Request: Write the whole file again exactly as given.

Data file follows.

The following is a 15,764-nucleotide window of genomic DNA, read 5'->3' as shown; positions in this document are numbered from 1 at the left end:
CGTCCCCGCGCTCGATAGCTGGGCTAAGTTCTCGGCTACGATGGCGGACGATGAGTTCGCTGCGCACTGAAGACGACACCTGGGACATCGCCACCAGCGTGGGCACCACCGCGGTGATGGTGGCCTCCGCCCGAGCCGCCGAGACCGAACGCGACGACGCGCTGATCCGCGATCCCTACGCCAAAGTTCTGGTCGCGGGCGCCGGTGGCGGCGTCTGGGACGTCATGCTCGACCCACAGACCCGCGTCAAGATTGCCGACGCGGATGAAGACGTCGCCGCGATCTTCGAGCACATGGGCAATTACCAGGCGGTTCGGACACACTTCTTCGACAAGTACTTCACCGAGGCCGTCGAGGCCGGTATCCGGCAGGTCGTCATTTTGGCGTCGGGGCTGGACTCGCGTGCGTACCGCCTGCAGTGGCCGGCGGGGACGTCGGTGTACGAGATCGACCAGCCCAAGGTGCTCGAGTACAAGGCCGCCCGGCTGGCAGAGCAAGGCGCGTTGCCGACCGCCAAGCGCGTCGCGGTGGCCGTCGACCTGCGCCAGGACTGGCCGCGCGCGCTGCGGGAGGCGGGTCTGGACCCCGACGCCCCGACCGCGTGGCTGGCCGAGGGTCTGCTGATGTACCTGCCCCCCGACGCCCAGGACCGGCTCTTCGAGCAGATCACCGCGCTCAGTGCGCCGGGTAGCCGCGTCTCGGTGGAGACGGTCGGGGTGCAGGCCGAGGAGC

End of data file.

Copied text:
The following is a 15,764-nucleotide window of genomic DNA, read 5'->3' as shown; positions in this document are numbered from 1 at the left end:
CGTCCCCGCGCTCGATAGCTGGGCTAAGTTCTCGGCTACGATGGCGGACGATGAGTTCGCTGCGCACTGAAGACGACACCTGGGACATCGCCACCAGCGTGGGCACCACCGCGGTGATGGTGGCCTCCGCCCGAGCCGCCGAGACCGAACGCGACGACGCGCTGATCCGCGATCCCTACGCCAAAGTTCTGGTCGCGGGCGCCGGTGGCGGCGTCTGGGACGTCATGCTCGACCCACAGACCCGCGTCAAGATTGCCGACGCGGATGAAGACGTCGCCGCGATCTTCGAGCACATGGGCAATTACCAGGCGGTTCGGACACACTTCTTCGACAAGTACTTCACCGAGGCCGTCGAGGCCGGTATCCGGCAGGTCGTCATTTTGGCGTCGGGGCTGGACTCGCGTGCGTACCGCCTGCAGTGGCCGGCGGGGACGTCGGTGTACGAGATCGACCAGCCCAAGGTGCTCGAGTACAAGGCCGCCCGGCTGGCAGAGCAAGGCGCGTTGCCGACCGCCAAGCGCGTCGCGGTGGCCGTCGACCTGCGCCAGGACTGGCCGCGCGCGCTGCGGGAGGCGGGTCTGGACCCCGACGCCCCGACCGCGTGGCTGGCCGAGGGTCTGCTGATGTACCTGCCCCCCGACGCCCAGGACCGGCTCTTCGAGCAGATCACCGCGCTCAGTGCGCCGGGTAGCCGCGTCTCGGTGGAGACGGTCGGGGTGCAGGCCGAGGAGC